Standing Desk Benefits

Excerpt from 2012 Article Created by The National Institute for Occupational Safety and Health

Posted on  by L. Casey Chosewood, MD and Constance C. Franklin, MPA

https://blogs.cdc.gov/niosh-science-blog/2012/12/05/sit-stand/

Over the past year, NIOSH and its Total Worker HealthTM Program have been traveling the country sharing the evidence and benefits of comprehensively integrating health protection with health promotion, including workplace programs that encourage physical activity, weight loss and stress management.   Recently, we launched an internal NIOSH pilot program  to explore the use of sit and stand work stations as part of a workplace health and wellbeing initiative to reduce sedentary work in our workplace.

The pilot program was inspired by emerging research on the impact of sedentary work (Van der Ploe, Chey, et al, 2012) on employee health and by new employer initiatives that aim to decrease sedentary work, such as VHA’s Wellness Program highlighted in a recent NIOSH Science Blog post.  A sit-stand workstation allows the user to intermittently sit or stand while working on the computer, participating in a conference call, or performing other work.  The customizable workstation allows users to easily transition between a seated and standing work position multiple times throughout the day.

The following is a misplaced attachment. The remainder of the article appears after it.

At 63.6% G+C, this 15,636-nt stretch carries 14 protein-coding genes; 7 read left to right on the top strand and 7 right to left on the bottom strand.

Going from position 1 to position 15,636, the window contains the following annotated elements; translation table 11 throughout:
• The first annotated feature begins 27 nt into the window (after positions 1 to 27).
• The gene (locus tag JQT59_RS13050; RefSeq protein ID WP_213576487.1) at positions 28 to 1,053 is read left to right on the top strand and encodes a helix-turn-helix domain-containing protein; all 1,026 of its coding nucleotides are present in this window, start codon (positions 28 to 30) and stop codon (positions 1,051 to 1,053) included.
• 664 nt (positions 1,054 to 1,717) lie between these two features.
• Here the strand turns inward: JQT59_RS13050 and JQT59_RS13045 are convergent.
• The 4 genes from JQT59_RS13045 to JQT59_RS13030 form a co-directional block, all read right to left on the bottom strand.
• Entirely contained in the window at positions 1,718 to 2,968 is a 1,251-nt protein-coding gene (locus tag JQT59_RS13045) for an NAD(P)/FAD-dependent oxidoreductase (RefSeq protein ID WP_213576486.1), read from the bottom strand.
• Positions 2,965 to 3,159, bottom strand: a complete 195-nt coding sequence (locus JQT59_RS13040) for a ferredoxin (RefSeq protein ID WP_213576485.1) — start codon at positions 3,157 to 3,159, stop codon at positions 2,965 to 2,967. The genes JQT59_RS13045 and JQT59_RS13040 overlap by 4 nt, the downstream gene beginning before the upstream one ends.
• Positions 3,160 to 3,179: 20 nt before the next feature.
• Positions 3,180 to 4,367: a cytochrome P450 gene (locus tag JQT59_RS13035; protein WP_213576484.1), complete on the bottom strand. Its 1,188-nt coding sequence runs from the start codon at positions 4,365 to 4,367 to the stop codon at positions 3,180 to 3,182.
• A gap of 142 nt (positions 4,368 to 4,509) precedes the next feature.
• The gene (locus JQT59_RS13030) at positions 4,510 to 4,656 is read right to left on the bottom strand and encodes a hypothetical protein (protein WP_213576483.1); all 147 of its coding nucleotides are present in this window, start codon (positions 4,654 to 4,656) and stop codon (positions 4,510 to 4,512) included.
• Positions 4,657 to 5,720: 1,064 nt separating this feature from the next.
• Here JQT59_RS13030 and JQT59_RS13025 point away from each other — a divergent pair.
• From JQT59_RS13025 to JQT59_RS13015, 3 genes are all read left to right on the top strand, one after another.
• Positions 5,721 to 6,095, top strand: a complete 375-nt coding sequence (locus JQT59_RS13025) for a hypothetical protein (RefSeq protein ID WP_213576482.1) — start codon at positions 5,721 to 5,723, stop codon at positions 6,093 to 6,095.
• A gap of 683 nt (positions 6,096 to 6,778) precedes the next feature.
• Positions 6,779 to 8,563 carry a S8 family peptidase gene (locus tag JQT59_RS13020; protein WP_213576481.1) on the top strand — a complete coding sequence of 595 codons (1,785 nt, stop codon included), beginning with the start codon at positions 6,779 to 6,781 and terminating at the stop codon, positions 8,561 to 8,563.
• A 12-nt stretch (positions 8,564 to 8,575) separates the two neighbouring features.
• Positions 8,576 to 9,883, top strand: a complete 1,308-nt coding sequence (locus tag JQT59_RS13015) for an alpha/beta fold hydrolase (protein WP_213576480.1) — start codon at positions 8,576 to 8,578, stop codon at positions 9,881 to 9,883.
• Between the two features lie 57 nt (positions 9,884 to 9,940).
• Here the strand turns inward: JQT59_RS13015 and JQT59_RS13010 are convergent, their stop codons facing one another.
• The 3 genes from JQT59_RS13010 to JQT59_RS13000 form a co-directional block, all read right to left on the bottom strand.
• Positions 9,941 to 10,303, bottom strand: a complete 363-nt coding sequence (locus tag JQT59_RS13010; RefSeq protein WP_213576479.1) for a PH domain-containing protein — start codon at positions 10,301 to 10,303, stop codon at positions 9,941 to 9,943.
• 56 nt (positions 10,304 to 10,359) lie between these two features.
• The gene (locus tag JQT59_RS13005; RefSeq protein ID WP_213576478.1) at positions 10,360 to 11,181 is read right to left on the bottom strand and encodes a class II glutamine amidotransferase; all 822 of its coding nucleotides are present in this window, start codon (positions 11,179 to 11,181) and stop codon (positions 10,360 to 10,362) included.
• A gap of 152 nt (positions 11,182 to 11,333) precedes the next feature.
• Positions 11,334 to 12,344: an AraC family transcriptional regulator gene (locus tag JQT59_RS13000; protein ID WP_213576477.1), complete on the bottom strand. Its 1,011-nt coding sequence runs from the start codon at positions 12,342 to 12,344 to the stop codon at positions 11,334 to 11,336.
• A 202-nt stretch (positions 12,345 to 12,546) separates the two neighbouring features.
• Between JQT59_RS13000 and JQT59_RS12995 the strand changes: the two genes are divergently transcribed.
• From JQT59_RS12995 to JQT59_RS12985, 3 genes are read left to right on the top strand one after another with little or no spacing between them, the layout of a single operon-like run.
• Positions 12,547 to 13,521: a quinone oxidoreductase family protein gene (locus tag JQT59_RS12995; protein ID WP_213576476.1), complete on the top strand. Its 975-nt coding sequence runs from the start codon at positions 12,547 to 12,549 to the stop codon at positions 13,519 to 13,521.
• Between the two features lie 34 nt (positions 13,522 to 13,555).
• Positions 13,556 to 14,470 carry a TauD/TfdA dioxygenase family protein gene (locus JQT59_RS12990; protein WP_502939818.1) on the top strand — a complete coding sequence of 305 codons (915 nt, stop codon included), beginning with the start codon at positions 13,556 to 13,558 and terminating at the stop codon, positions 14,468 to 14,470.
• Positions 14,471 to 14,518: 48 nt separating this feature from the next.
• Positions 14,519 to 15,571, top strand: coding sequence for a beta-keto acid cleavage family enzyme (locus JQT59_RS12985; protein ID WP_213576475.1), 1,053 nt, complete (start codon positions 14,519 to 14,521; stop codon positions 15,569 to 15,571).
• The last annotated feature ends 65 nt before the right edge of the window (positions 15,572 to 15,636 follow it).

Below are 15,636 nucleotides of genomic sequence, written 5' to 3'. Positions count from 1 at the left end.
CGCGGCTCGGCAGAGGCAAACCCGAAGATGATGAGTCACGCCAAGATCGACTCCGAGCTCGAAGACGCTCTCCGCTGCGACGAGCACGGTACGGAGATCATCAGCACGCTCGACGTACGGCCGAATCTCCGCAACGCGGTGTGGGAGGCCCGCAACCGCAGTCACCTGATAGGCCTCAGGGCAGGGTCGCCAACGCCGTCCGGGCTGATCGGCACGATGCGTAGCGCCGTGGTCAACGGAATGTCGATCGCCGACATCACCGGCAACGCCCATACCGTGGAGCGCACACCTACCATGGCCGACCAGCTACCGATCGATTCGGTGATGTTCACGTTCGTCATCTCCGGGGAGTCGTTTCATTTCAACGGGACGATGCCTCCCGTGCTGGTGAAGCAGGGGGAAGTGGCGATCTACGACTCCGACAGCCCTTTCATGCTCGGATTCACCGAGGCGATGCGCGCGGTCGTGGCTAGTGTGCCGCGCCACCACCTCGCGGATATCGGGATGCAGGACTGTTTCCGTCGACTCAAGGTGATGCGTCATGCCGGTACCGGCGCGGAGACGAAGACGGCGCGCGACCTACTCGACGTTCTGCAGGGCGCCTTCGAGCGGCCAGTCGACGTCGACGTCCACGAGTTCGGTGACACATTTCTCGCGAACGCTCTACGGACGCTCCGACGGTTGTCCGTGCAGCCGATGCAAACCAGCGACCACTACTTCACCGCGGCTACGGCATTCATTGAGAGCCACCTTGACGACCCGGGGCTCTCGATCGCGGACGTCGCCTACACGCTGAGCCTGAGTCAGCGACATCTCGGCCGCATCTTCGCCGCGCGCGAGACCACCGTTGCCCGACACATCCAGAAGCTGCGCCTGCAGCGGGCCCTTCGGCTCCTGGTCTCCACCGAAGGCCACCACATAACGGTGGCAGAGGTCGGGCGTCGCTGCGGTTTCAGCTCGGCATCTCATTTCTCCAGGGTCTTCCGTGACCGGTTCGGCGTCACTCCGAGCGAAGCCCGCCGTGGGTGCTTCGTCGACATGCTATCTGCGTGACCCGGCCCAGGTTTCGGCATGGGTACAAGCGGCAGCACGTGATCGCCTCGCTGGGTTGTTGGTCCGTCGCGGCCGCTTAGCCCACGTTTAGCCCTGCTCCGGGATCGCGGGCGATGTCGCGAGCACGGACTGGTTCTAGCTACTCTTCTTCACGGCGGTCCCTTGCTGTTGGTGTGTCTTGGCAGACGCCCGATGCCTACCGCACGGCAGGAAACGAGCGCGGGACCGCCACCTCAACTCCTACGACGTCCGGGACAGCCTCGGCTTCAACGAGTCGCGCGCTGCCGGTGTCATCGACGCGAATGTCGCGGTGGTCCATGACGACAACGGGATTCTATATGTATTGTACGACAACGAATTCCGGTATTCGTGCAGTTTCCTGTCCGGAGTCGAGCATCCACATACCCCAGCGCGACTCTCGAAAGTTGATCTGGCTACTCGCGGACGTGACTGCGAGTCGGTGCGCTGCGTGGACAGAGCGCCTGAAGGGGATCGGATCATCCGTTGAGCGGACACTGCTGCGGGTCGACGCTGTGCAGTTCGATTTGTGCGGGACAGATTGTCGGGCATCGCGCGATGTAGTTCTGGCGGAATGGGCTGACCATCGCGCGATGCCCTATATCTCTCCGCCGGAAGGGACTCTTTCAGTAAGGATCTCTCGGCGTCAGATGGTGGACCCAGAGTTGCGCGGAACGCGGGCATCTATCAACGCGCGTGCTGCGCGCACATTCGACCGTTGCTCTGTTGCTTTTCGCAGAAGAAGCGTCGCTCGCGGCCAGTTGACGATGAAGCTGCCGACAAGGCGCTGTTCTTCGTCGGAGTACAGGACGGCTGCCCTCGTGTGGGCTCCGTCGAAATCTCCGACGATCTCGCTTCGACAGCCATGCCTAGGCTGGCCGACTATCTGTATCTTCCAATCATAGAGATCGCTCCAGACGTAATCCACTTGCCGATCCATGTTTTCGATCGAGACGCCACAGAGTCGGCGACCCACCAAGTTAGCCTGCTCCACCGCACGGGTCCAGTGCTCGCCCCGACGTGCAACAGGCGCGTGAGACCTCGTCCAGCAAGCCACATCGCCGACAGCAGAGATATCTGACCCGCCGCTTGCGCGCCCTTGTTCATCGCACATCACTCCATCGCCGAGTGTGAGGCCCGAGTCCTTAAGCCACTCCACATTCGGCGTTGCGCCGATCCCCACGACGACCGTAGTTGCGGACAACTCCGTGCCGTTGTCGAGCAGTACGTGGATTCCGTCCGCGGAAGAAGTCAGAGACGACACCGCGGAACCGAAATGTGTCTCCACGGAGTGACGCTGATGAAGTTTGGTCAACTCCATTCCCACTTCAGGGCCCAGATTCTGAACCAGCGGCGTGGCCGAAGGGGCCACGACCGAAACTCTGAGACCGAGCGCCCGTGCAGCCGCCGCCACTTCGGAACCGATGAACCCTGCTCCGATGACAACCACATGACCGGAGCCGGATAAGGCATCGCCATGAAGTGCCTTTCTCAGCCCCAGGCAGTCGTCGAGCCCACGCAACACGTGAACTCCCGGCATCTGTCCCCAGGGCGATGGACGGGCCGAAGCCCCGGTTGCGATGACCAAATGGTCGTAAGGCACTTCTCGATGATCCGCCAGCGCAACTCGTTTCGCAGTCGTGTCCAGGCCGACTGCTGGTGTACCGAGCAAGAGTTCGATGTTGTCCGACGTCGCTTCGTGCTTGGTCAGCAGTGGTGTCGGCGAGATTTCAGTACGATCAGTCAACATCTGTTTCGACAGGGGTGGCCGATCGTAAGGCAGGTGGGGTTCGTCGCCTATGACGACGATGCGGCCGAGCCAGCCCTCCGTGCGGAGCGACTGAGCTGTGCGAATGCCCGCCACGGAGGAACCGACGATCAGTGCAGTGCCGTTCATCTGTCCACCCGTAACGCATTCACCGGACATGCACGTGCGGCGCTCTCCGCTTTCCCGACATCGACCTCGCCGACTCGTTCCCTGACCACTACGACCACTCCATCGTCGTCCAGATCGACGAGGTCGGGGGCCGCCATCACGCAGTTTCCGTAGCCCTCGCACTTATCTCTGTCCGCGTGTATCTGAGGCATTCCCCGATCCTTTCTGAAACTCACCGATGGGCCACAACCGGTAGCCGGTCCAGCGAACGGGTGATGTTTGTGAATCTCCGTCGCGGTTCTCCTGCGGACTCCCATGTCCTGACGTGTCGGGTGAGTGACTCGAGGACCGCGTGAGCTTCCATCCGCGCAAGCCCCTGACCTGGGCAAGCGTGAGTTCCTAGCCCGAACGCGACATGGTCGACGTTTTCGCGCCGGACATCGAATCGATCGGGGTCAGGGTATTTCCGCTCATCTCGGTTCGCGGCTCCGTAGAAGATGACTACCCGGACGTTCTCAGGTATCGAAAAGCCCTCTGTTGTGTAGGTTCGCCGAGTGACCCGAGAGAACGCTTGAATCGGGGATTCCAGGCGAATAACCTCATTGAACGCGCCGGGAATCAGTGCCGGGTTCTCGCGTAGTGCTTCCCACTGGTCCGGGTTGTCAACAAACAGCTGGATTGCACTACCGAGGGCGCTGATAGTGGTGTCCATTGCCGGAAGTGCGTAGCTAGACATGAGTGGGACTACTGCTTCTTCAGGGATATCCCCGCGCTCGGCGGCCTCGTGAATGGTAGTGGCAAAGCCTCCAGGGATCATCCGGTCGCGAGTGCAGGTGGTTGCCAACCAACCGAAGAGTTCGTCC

Through the pilot program, we’ll gauge satisfaction with sit-stand workstations, monitor and support our employees as they try out this new intervention, and hopefully improve the health of those who choose to participate.  Given that the benefits and risks of sit-stand workstations remain to be determined, we are proceeding cautiously.  The devices are only just beginning to be widely used and while there are many possible benefits, there may also be drawbacks such as risks from excessive standing as well as possible  ergonomic issues that that may arise with the use of any new piece of equipment.  Some of the possible health benefits that have been reported with regular use of sit-stand workstations are listed below.

  • Standing more while at work decreases the amount of time spent in sedentary work
  • Standing more helps relieve pressure on the lower back, buttocks and legs, and may help reduce compression of the spine arising from long periods of sitting
  • Standing more may improve energy levels
  •  Standing more frequently may improve cognition
  • Standing may increase circulation and lead to better blood flow to the brain and other organs
  • Standing more burns more calories than sitting
  • Standing more may assist with energy balance and aid in weight management
  • Standing more may improve bone density over time
  • Standing more may promote better sleep

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